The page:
July 1, 2014
Another strategy for finding case law that interprets or defines a particular phrase or word is to search by statutory sub-section. If we cannot find material that explicitly mentions the words or phrases we are looking for, we may still be able to gain insight into the statute by looking at cases that explicitly mention the sub-section the terms or phrases occur in. There are three different Terms & Connectors strategies you can use depending on the types of statutes you are dealing with.
A) Simplified Statutes
Many states such as Minnesota and Georgia, use a very simple statutory format where all the numbers of the statute are in one place. Minnesota statutes have a chapter followed by a period, followed by the section number, Georgia statutes separate each title chapter and section with hyphens. Because all of the numbers are in one place, it is very easy to look for the statute and its sub-sections in case-law. For example, if we wanted to find cases in Minnesota discussing pre-meditated murder that causes the death of a peace officer or guard [sub-section (a)(4)], all we need to do is this:
Advanced Tip: Sometimes a case discussing a statute will refer to multiple sub-sections simultaneously. For example, “the defendant was tried for premeditated murder under sections 609.184(a)(3) and (4).” In this case, our search will miss this language because (a) doesn’t immediately precede (4). To build a search that will cover this, we will use the (+) and (s) connectors. These connectors will look for the sub-sections within the same sentence as the statute regardless of how far apart they are like so:
609.185 +s a +s 4
B) Separated Number Statutes
The federal government and many other states separate their title or chapter numbers from the statute sections. One common mistake researchers make when searching for these statutes is that they just put the statute in quotes, like this:
“42 USCA 1983”
The problem is that you will miss any of the following iterations of that statute:
- With periods: 42 U.S.C.A. 1983
- Unnecessarily floral descriptions: Title 42 of the United States Code section 1983
- Courts that just quote the United States Code as opposed to the United States Code Annotated: 42 USC 1983
- Unnecessary Spaces: 42 U S C A 1983
And any number of combinations of these. The best way to search for a statute like this is to count the maximum number of possible words in between the Title and the Statute Number and then add one. For example with 42 USCA 1983, we could say, 42 United States Code Annotated Section 1983. As there are 5 potential words in between 42 and 1983, we will build a search that looks for these two numbers within 6 words of each other. We will continue using the (+) connector, because it will increase the relevancy of our results. The vast majority of the time, the statute’s Title will come before the statute’s section.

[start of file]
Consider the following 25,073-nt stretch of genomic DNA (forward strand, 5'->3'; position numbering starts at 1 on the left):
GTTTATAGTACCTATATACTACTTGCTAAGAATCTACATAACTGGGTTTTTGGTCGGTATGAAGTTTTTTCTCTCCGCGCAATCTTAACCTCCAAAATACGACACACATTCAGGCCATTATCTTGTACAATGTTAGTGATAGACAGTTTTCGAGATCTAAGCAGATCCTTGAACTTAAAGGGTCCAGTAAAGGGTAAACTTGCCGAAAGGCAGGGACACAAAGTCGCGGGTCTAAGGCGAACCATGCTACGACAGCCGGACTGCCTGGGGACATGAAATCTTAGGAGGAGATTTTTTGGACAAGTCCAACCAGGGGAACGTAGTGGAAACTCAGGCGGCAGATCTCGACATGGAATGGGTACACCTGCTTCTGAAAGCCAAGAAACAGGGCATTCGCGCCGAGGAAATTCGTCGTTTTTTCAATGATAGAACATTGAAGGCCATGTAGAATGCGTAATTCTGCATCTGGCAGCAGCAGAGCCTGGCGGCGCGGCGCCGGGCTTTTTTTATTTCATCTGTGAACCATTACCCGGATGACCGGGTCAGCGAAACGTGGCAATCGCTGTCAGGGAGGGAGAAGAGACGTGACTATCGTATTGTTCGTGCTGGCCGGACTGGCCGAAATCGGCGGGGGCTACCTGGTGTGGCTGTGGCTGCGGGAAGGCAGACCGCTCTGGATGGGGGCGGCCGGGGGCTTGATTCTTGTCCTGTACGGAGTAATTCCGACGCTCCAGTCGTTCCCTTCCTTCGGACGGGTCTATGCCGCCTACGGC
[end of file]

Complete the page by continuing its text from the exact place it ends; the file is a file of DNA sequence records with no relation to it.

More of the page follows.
42 +6 1983
Tip: Particularly with Federal statutes, courts often cite the full statute with title once, and then refer only to the section and sub-sections separately. For example a court may cite first to 31 USC 3343, and later, in the body of the case refer only to 3343(b). To capture a case like this, we will separate the sub-section from the full title like so:
(33 +6 3343) & 3343(b)
C) Code Statutes
Some states, such as New York, Texas and California are “code states”, where the laws are separated into individual topical codes. If the state re-uses its numbering scheme in each code, we will need to account for this in our search. For example if we want to look at the New York Alcohol & Beverage Code section 125, we will need to distinguish it from all of the other dozen New York codes that also have a section 125.
“AL BEV CON” “Alcoholic Beverage Control” +5 125
Tip: Most Code States use the full title of a Code and an abbreviated version interchangeably. To be certain you are catching everything, you will need to know what the state’s abbreviated version of the code is so that you can put both into the search.
#4 Citing References
If all of those terms and connectors are making your head spin, there is a way to simplify the search using Citing References. By pulling up the statute directly and going to Citing References, we can use simplified searches because we know that the cases already cite to the statute. If we were looking at 31 USCA 3343, for example and wanted to find cases that cite to sub-section (b), all we would have to do is search for this:
The Citing References are doing all of the heavy lifting for us, and adding the title, etc. will not be necessary!